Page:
Invite them to watch one of your workouts . See if they think its fair then . OH yeah be sure to have a lazy-e-boy chair , loads of fried pork rinds , chips and some beer for them so they don't get to hungry while you exercise .LOL
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    LMAO!

    Too funny!
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    Re: Slow twitch, Fast Twitch muscles

    Originally posted by gbat
    I have been trying to do research on a theory I am working on: That different muscles respond best to different types of exersize. For example: it seems that my legs respond better to GVT type higher rep exersizes rather than HIT or Max-OT low rep/heavy weight exersizes. But my upper body, with the exception of Abs, responds better to HIT and Max-OT.

    My problem is that I cannot find which muscles are which, slow like legs are, I think, and fast. Presumably, the fast twitch respond better to low rep/heavy weight training. Anyone know which muscles are which?

    Anybody give me a push in the right direction or sort me out if I am all wet about this? My theory is that programs should be a combination of different philosophies to be most effective, a GVT/ Max-OT Hybrid so to speak.
    I was looking for some info on this since I posted yesterday , here is what I found so far .

    Arthur Jones was working on this kind of theory back before the bb comunity knew there were different muscle fiber types . He had determined that the best muscle stimulation occured when an exercise had depleted about 20% of a muscle's capacity to do this he had devised a computer assisted leg press and other machines for other muscle groups . First a 1 rep max was determined after resting for a period of time 80% of the 1rep max was loaded on the machine the person then did reps all the while the computer measured remaining muscle strength . When the strength level dropped to 80% the number of reps taken to get there was recorded . That was determined to be the proper # of reps for that muscle or muscle group . Some people could do only 4 reps with 80% of their 1 rep max while others could do 15 reps . He at the time did not know why there was such a discrepancy just that there was . There was a difference in different muscles in the same person .
    We now know the reason for this difference it is because different people have different percentages of fast and slow twitch muscle fibers .
    The fast twitch are the stronger ones and are larger but do not have fatique resistance the slow twitch are smaller , weaker and can work for longer periods .
    The reason one guy could only do 4 reps 80% of his 1 rep max was because he has a larger % of fast twitch fibers .These will respond in strength and size gains to less reps and most likely shorter duration high intensity routines . The person that took 15 reps to hit 80% would likely respond to higher reps and longer workouts , due to the likelyhood that He/she has a larger percentage of slow twitch fibers .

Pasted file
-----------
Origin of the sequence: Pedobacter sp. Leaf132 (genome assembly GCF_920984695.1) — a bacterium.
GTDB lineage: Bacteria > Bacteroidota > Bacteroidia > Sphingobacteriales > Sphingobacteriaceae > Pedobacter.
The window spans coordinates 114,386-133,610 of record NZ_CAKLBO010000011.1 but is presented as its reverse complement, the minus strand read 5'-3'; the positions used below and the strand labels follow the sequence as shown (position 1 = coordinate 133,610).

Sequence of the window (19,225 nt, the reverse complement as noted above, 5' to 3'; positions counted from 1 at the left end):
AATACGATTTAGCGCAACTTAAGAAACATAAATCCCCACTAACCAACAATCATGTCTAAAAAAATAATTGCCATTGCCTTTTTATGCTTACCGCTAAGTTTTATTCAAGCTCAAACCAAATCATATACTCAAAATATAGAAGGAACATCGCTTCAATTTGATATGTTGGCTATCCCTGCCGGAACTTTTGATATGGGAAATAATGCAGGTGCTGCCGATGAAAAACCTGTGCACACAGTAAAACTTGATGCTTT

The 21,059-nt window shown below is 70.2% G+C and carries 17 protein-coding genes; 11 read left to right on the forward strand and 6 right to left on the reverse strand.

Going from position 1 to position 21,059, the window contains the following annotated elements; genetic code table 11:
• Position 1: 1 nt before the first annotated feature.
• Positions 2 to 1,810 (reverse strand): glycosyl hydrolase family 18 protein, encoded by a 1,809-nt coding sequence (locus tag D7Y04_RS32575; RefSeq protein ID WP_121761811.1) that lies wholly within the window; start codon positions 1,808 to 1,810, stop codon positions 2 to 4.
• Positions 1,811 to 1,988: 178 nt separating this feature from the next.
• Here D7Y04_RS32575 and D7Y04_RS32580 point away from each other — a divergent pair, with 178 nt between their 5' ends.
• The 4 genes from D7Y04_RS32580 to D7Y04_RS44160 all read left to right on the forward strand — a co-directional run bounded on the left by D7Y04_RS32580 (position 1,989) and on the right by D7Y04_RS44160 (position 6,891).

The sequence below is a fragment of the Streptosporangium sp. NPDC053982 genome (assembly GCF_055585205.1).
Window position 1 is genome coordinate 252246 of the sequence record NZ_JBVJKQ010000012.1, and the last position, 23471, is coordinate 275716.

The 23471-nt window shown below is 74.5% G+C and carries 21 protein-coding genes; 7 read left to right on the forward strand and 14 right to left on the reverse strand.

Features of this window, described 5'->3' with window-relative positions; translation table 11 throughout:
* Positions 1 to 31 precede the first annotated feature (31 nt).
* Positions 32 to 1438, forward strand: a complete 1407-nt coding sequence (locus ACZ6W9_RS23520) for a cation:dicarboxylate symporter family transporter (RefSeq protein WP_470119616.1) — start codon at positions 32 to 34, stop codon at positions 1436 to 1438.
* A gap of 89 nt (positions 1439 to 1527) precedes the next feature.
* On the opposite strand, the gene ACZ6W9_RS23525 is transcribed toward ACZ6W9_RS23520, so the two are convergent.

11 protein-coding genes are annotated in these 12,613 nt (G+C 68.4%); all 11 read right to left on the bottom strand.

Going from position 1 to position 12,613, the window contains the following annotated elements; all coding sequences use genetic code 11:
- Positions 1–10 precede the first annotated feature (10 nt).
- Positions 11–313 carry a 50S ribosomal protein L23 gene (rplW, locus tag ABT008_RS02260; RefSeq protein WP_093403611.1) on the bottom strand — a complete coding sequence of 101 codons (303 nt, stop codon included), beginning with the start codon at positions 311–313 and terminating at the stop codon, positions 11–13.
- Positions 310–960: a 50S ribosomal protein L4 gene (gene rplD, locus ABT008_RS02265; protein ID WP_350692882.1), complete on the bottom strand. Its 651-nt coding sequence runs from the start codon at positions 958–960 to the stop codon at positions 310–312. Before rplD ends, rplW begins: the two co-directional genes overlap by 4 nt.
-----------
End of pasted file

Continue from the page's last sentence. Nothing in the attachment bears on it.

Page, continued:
In the test report I found the subject showed that for his lower body parts he would likely benefit from slightly higher reps than his upper body . They recommended 8-12 reps for legs{quads, hams and calves} and 6-8 for upper body{chest ,back and shoulders} while for his arms{bi's and tri's} they suggested 5-7 reps . Each muscle group needed different stimulus .
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    So my theory wasn't that far off. Did it say anything about Ab muscles? They are a mystery to me. Seems like low reps are pretty hard to get used to.

    Wasn't Arthur Jones behind the Nautilus principles?
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    Originally posted by gbat
    So my theory wasn't that far off. Did it say anything about Ab muscles? They are a mystery to me. Seems like low reps are pretty hard to get used to.

    Wasn't Arthur Jones behind the Nautilus principles?
    Jones was the founder of Nautilus . He developed the machines and later sold the company and developed the medx machines mainly for rehab but later on they made fitness equipment too . He has been called the founder of HIT . Mentzer worked for His company until they parted ways in the early 80s. You might find some info on the medx site , do a search I am not sure of the address .
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    Belle has a spectacular aura about. (+250) Belle has a spectacular aura about. (+250) Belle has a spectacular aura about. (+250) Belle has a spectacular aura about. (+250)
    Belle is offline
    I've tried doing less reps on abs too and weighted with a plate, but find it hard to still get them down any great number in reps. The heaviest plate I used was 10kg on the front of my chest and there is no way I can fit a larger one there at present.

    At the moment I do 40 reps for x3 sets on abs and would love to cut the number down somehow with weight. I don't even know if I was holding the plate right on my upper chest either at that, but there wasn't much fatigue after 15 reps really, just the plate digging into my collar bone. Pity no one could make a weighted chest type of vest that you slip on when doing crunches.
    ~*Belle*~